The politics of economics may ultimately be what saves the people of East Timor from further tragedy. Indonesia's scorched-earth policy on the island has been scaring off foreign investors. Of course, the risk of losing billions of dollars in international loans is playing a role, too.
Global economics is also behind the rise of India's southern states. Traditionally poor and ignored, this region is attracting gobs of foreign money and tipping the nation's power structure.
NATO is getting a new chief who wants a cheaper, more agile European fighting machine.
- David Clark Scott, World editor
REPORTERS ON THE JOB *MOSCOW BOMBSHELL: Muscovites saw tanks in the streets during the fall of communism. But those events didn't shake most people the way recent bombings have, says reporter Fred Weir. "For the first time, there's fear in people's eyes," says Fred. "Moscow is an extraordinarily peaceful place. It's safer to walk down a street here than in almost any city in America. Violent crime was between mafiosos, not aimed at residents. Muggings are rare. But these apparent terrorist bombings, randomly killing Muscovites, introduced an element of violence that residents have never seen before."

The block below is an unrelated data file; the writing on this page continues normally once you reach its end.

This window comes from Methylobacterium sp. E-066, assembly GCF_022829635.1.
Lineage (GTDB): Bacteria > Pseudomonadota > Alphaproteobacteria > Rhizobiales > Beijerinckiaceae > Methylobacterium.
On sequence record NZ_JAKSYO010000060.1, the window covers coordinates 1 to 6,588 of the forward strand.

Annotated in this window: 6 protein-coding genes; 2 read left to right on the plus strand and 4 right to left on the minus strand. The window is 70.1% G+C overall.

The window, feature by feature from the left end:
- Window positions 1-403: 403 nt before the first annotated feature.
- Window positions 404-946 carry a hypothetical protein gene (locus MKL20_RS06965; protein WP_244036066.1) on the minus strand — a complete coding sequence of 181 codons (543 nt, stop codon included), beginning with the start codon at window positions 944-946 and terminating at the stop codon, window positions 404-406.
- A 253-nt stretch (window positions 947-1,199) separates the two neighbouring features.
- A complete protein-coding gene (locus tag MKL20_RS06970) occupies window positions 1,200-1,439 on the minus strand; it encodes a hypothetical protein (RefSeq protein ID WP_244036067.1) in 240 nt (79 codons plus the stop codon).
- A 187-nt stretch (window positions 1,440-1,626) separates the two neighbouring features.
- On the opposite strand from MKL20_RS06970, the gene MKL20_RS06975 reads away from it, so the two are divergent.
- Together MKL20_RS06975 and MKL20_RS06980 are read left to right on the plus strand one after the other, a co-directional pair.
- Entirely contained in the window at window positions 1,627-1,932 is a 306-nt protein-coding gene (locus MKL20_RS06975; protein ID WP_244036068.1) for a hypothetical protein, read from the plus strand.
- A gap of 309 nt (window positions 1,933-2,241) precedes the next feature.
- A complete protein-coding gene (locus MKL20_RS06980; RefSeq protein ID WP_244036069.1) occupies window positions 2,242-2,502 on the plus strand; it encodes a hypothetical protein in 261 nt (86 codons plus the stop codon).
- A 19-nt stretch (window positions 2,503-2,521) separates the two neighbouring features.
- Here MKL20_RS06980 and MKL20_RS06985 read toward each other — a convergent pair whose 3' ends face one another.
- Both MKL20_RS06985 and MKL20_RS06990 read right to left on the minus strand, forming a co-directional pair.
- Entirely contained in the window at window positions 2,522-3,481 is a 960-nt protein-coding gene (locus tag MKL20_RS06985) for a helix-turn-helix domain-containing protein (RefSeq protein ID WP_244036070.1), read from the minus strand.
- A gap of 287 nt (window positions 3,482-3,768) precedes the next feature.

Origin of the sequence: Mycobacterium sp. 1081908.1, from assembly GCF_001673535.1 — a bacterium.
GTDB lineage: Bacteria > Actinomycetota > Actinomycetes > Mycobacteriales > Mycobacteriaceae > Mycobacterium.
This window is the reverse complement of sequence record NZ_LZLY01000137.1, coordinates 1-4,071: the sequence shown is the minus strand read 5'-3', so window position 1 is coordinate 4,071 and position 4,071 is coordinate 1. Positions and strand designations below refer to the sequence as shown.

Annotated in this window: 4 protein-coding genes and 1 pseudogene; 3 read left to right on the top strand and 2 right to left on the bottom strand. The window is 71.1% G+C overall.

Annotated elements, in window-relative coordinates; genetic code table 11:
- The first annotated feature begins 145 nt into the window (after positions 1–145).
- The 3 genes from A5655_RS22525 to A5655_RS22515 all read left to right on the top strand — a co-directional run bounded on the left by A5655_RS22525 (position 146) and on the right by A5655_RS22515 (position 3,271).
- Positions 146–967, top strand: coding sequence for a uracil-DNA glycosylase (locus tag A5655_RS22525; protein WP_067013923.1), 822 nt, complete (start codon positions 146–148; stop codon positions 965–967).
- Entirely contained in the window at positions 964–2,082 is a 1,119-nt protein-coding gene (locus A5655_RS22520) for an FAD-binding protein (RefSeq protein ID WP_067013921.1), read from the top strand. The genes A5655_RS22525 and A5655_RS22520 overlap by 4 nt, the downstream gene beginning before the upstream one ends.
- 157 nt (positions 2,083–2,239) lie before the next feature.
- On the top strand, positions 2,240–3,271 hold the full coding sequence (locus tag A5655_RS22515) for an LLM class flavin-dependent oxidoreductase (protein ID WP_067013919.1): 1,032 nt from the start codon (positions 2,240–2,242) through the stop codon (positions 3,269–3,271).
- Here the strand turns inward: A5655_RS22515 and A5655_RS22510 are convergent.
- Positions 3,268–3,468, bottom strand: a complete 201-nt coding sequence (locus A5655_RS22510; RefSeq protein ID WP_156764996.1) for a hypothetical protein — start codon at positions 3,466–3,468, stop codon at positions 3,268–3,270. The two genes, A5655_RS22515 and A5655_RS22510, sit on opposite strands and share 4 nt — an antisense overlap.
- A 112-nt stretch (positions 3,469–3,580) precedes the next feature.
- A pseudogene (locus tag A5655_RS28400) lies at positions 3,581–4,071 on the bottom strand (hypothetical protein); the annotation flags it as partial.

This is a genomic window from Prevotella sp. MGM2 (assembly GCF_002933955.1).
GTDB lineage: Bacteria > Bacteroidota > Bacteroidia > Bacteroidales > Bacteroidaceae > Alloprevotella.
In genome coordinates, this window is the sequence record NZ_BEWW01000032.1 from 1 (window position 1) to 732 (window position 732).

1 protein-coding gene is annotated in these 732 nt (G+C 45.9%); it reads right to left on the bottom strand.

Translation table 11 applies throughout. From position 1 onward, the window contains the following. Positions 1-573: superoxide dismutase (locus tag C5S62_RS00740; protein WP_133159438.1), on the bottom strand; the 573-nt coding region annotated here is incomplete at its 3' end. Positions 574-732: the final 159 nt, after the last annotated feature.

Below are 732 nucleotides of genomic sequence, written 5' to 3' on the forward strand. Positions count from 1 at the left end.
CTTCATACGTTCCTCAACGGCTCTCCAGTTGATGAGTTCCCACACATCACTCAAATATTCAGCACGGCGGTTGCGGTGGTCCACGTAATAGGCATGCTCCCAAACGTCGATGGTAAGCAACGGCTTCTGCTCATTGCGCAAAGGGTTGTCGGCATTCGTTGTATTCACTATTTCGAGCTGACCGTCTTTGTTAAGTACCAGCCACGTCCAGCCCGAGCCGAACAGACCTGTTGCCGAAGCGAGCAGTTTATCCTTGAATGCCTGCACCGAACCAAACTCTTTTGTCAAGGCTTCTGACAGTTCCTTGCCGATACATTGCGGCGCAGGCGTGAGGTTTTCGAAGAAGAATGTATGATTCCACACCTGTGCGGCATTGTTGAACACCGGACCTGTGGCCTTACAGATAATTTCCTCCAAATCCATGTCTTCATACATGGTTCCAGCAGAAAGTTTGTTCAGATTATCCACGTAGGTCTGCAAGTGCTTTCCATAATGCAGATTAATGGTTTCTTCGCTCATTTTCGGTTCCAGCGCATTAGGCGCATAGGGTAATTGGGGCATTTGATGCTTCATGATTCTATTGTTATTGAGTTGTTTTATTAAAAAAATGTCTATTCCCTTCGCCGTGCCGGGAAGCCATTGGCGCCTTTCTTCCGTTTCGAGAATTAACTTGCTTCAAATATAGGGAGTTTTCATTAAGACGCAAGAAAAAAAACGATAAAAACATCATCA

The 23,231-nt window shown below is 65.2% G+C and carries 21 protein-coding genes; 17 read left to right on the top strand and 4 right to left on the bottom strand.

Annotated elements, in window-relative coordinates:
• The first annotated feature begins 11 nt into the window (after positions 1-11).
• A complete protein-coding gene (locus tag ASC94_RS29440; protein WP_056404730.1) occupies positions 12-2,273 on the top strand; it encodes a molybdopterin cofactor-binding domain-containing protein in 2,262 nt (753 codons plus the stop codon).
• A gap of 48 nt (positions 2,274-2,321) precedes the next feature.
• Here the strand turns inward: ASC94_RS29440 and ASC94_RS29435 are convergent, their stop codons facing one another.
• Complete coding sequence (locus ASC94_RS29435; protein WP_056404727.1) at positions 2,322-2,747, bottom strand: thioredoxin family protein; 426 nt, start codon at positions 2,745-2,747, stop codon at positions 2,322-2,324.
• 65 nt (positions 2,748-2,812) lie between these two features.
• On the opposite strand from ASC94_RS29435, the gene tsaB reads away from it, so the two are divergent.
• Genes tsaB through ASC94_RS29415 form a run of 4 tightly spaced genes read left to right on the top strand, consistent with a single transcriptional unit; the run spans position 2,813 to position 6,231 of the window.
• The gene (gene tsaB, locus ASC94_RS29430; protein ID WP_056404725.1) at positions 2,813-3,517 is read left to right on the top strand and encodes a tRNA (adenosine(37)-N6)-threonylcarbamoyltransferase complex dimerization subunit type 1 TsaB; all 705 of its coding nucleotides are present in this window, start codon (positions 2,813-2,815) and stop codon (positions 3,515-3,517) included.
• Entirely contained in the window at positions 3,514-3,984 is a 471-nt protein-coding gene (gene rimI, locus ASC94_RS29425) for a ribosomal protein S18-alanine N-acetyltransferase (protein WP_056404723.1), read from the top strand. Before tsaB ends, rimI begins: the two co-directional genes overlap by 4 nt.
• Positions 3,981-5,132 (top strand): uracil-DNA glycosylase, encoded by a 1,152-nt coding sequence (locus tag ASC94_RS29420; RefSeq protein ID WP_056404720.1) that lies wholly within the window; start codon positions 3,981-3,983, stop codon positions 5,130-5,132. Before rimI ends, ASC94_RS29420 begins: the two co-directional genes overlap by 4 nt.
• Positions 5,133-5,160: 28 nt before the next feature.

*PAJAMA JOURNALISM: Where do reporters get their leads? Sander Thoenes in Indonesia says that they can come from anywhere, at anytime. With the advent of the Internet, rumors spread rapidly around the world. Last week, a source in the International Monetary Fund in Washington woke him at 4 a.m. in Jakarta to check on a coup rumor. Sander immediately called an aide to Indonesia's president, who was awake because he had just got off the phone with a Hong Kong businessman calling about the same rumor. Sander was assured there was no military coup, but he went to the presidential palace to see for himself if there were any tanks in the street.
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